1. you could also do washington heights for mexican and dominican. what it lacks in variety it makes up for in good subways (25 min to your work) and great living space -- also amazing cuban sandwiches, roast chicken and cafe con leche. But truth be told, if I were a bajillionaire I would live in a brownstone in the West Village close to Murrays Cheese and the Union Square greenmarket

                                                  1. east/west village or chelsea would be my first choices . i'm up on the uws and will quickly agree there's not too much going on up here... with some great exceptions.

                                                    1 Reply
                                                    1. re: nativeNYer

                                                      Union Square by far. As many others have mentioned there are so many excellent places in the area. within approx 5 blocks of me are WF, TJ, Gotham, USC, Strip House, Casa Mono, Zen Palette, Candela, Coffee Shop, John's of 12th st, Chomp, Bite, and many that i'm leaving out. Head over to 2nd avenue for some great places that wont cost too much.
                                                      Let me not leave out the best bagel place in the city, Bagel Bob's on University.

                                                      Definitely stay away from the UWS.

                                                    2. I would day 9th avenue in the 40's is hot as is the east village. Upper west side is no good. Union square is great if you're loaded (with money I mean).

                                                      1. Union Square gets my pick.Your only several stops from everywhere. Almost all public transportation stops there and your within walking distance of great dining places. You can even grab a bite 4am in the morning in the neighborhood.

                                                        5 Replies
                                                        1. re: csw

                                                          But midtown is only five minutes away from Union Sq by subway, or a really nice hour's walk along Fifth Ave. or Broadway.

                                                          1. re: Brian S

                                                            Midtown pales in comparison to lively union square..especially during the weekends. Nice to have everything downstairs. Plus its only a 30-40 minute walk to chinatown.

                                                            1. re: csw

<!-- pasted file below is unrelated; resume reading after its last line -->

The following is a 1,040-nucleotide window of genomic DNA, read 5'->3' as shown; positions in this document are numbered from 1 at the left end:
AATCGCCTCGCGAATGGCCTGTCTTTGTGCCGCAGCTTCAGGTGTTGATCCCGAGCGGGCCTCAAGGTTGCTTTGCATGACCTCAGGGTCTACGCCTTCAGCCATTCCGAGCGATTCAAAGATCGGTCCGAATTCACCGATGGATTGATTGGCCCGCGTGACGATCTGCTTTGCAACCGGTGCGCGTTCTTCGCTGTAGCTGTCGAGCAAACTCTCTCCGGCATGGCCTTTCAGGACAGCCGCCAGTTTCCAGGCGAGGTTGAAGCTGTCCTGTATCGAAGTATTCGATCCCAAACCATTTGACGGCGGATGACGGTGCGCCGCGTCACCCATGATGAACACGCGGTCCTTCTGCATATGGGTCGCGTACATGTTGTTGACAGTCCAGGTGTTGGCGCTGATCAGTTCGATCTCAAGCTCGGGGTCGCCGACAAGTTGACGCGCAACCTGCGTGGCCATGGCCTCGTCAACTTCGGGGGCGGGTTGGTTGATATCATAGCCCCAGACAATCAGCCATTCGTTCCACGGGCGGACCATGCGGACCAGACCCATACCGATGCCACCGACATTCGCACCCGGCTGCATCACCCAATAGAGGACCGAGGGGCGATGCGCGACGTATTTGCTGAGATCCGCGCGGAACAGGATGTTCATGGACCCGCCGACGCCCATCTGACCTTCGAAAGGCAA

Of course. But from Midtown you can get to Astoria, Jackson Heights and Flushing really quickly by subway.

                                                              1. re: Brian S

                                                                Haha, but by 5 minutes less only. You can say the same about going into brooklyn; 5 minutes quicker. On 14th street. you have more train/bus options and its least likely they will skip that station on the weekend schedule. I know its going to be hard to convince each other since were pretty diehard about locations haha. Plus theres enough fresh food markets within close proximity to avoid nasty Gristedes.

                                                          2. re: csw

                                                            I'd say if you can afford it, live downtown, since your work is in Midtown. Otherwise you'd get so "midtown" you might as well live in the burbs.

                                                          3. I live in Kips Bay/Murray Hill. THE Culinary Wasteland. But my movie theatre rocks! I would likely move here only because the EAST VILLAGE & LOWER EAST SIDE are a quick bus ride down 2nd Ave. As for chowhoundish neighborhoods, I'd look in these places and in this order:

                                                            EAST VILLAGE
                                                            UNION SQUARE
                                                            LOWER EAST SIDE
                                                            WEST VILLAGE

                                                            And yes, we are in the Manhattan board, so leave the other boroughs out of it.

                                                            ;oP j/k

                                                            1. I would highly suggest around the greenwich village area...LOTS of great food in the area because of the close proximity of NYU and Cooper Union, and many many more upscale restaurants because of the bar, lounge, club scene down there...


                                                              1. Gotta be Boerem Hill/Cobble Hill/Carrol Gardens area in Brooklyn. (Basically south of Atlantic Avenue, between Henry Streets and the Gowanus Canal.)

                                                                Great young restauranteurs opneing their first place keep the neighborhood places fresh and interesting, great market places and a decent scene for a single guy.